Transfiguring Adoption’s Thoughts:
When learning that there would be a biopic about Mr. Rogers, I became very excited because I remembered growing up and watching him so much as a child. He always seemed so genuinely nice and I was afraid that this movie would be a bit boring, as I never knew of Mr. Rogers having any scandalous skeletons in his closet and was intrigued as to what the climax of the movie would be. The way the movie intertwines the characters’ lives and gives some background information helped give the characters more depth and solicited empathy from the viewer in understanding why the characters are the way they are. This movie would be a great family film watching with your children who are developmentally older than 9 as there are some events that can be triggering for younger children.
**Spoilers Could Be Ahead**
How is this Relevant to Adoption and Foster Care?
Oftentimes, when we become a caregiver to our children we have very little information to go on. We expect one thing based on the phone call from placement and overtime after learning more about their history and life experiences, we are able to understand why they have become who they are. The main character in this film, Lloyd, struggles to understand Mr. Rogers’ wholesome image and expects to find some hidden secrets which he plans to expose. Based on Lloyd’s experience with his family, he has very little faith in humanity which has shaped his world view. Many of our children have this same viewpoint as they have learned to not trust people. Family secrets come to the surface throughout the film that has impacted the way Lloyd interacts with his own family. Many times, our children will learn things about where they came from which shapes their view on themselves, their biological family, and even the motives of the family they were fostered or adopted by. Lloyd continues on his journey for closure with the help of Mr. Rogers, and as a parent the ending provides the closure we would like for our children to experience.
- Lloyd starts a fist fight with his father at a wedding
Many of our children have experienced adults in their life physically fighting each other. Instead of being able to rely on their family to protect them, often the family is the one putting them in harm’s way. Despite the wedding being a positive affair, old wounds resurface at the worst possible time causing issues between father and son. Many of our children have memories that are tied to events that they have attended and it may be triggering for them. For example, Christmas may be considered a happy time to many but to our child they may remember arguments and fights around the holidays.
- Lloyd continues to struggle with his father abandoning his mother
Lloyd takes his father’s abandonment of his mother very personally. It seems that by abandoning his mother, Lloyd himself feels abandoned. Many of our children may also feel abandoned by someone important in their life. Lloyd also displays the desire to be the protector of his mother and family against who he believes is a bad person: his father. Many of our children act in parentified ways towards their siblings as they feel it is their duty to protect them, as the adults responsible proved to be incapable of doing so.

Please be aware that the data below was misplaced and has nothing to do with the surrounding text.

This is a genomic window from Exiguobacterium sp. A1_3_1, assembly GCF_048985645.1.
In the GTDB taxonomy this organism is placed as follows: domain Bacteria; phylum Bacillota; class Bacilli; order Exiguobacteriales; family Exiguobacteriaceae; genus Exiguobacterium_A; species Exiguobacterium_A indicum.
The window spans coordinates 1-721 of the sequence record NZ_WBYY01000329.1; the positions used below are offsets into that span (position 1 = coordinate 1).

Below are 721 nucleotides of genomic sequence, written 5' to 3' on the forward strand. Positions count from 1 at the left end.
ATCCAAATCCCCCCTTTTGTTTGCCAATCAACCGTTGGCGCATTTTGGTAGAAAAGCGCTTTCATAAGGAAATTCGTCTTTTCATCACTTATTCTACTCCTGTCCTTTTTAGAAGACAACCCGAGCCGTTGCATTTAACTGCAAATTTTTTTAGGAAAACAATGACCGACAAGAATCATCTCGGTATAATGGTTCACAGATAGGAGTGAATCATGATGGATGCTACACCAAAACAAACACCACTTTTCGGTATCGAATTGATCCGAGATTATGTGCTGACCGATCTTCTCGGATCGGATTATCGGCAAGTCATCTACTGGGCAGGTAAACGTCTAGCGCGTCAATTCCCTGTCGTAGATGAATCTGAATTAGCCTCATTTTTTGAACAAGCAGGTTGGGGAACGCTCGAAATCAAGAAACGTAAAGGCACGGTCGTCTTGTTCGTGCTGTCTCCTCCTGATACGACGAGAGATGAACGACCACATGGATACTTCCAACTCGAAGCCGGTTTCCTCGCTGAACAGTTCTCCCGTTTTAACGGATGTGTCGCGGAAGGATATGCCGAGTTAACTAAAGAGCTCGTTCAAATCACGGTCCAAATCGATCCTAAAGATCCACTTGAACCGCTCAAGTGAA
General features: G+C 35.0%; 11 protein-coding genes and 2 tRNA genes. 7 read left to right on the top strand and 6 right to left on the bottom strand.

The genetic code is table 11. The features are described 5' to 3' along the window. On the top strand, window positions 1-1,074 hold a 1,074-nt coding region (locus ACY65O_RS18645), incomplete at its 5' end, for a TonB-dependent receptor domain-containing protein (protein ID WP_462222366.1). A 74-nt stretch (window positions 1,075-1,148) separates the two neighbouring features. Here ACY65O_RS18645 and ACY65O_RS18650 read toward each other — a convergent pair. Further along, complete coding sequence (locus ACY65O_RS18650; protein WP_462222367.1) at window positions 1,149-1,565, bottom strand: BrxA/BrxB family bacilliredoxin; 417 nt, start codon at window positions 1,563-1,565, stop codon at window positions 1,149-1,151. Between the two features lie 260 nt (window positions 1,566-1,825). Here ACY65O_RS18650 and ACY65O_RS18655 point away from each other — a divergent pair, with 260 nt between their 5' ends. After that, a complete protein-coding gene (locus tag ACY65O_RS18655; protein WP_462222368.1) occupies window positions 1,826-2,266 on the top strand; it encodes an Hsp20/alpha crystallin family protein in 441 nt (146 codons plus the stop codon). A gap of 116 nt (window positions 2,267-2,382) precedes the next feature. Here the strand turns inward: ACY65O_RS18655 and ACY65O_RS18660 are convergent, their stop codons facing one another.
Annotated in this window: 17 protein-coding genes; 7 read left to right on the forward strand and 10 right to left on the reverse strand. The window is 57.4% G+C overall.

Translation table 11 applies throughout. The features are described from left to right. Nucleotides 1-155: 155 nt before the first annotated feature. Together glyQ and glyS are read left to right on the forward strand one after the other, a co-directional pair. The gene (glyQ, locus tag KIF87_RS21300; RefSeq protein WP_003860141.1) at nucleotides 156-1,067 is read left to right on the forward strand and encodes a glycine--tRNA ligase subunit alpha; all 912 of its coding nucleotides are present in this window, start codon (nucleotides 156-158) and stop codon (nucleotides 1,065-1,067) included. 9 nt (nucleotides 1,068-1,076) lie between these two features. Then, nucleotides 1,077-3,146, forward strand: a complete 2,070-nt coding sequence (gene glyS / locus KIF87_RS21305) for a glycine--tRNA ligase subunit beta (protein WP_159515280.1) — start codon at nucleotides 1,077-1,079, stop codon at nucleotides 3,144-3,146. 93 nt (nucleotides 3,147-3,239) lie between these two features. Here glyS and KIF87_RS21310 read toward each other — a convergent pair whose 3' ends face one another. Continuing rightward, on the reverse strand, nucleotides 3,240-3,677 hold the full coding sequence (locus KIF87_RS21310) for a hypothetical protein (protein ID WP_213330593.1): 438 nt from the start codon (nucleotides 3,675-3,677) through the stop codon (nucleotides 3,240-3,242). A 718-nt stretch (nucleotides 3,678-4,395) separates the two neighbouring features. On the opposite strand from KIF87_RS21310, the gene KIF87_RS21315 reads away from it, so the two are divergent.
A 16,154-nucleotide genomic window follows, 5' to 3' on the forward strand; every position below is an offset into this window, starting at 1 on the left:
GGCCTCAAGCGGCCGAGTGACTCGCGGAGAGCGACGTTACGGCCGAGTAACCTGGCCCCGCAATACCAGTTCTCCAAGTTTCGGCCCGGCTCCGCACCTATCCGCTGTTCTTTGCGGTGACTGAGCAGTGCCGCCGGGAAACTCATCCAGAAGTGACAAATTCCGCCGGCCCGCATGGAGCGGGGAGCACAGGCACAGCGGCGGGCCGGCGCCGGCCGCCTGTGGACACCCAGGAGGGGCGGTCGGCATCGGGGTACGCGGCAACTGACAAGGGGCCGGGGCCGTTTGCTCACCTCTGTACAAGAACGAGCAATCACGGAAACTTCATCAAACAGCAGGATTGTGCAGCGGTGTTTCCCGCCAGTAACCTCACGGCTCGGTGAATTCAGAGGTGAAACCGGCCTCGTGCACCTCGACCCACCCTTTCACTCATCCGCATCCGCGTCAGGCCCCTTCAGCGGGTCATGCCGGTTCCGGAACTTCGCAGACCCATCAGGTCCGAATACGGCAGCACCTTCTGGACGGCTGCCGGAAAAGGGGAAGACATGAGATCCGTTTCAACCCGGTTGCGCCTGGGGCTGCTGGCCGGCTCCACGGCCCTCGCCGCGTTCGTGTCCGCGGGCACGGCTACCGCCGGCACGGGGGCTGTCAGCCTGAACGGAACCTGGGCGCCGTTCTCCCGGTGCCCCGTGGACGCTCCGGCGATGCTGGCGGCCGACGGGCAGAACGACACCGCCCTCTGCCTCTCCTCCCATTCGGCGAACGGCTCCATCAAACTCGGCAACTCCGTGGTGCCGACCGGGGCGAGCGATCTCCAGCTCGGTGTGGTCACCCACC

- Mr. Rogers’ use of creative interviewing to get Lloyd to open up
Mr. Rogers utilizes a method of play therapy that is often used to get children to talk. Despite Lloyd refusing to engage and shutting down, it created the ability for him to open up to Mr. Rogers in the future. This is a great thing to remember: that although we may attempt to connect with our children, they can still push us away. However, recognizing your attempt can help them feel more comfortable in the future to come to you when they feel comfortable doing so.
- Lloyd confronting his father to air his grievances
Lloyd displayed a lot of pent up anger in his rant towards his father. Lloyd got the ability to air his grievances to his father despite the consequences of his choice not being what he was anticipating. Many of our kids have a lot of grievances to air towards previous caregivers and never get the chance to do so. Seeing Lloyd express himself (although in a poor manner) shows that old wounds can still hurt years later and that releasing that anger can be therapeutic.
- Lloyd’s reaction to his father going to the hospital
Jerry’s subsequent heart attack, appeared to look caused by Lloyd’s rant towards him, causes Lloyd to isolate himself from his family. He refuses to stay overnight at the hospital with the rest of his family, instead choosing to leave for Pittsburgh to finish interviewing Mr. Rogers. Although Lloyd does not feel his presence at the hospital is required for his father’s sake, he fails to recognize that his presence can be incredibly helpful for his sister and his wife. Many of our children will isolate when presented with an issue as it is easier to withdraw than to deal with the situation head on. They may feel that they are not needed during an upsetting time as they may not view themselves as important to the situation.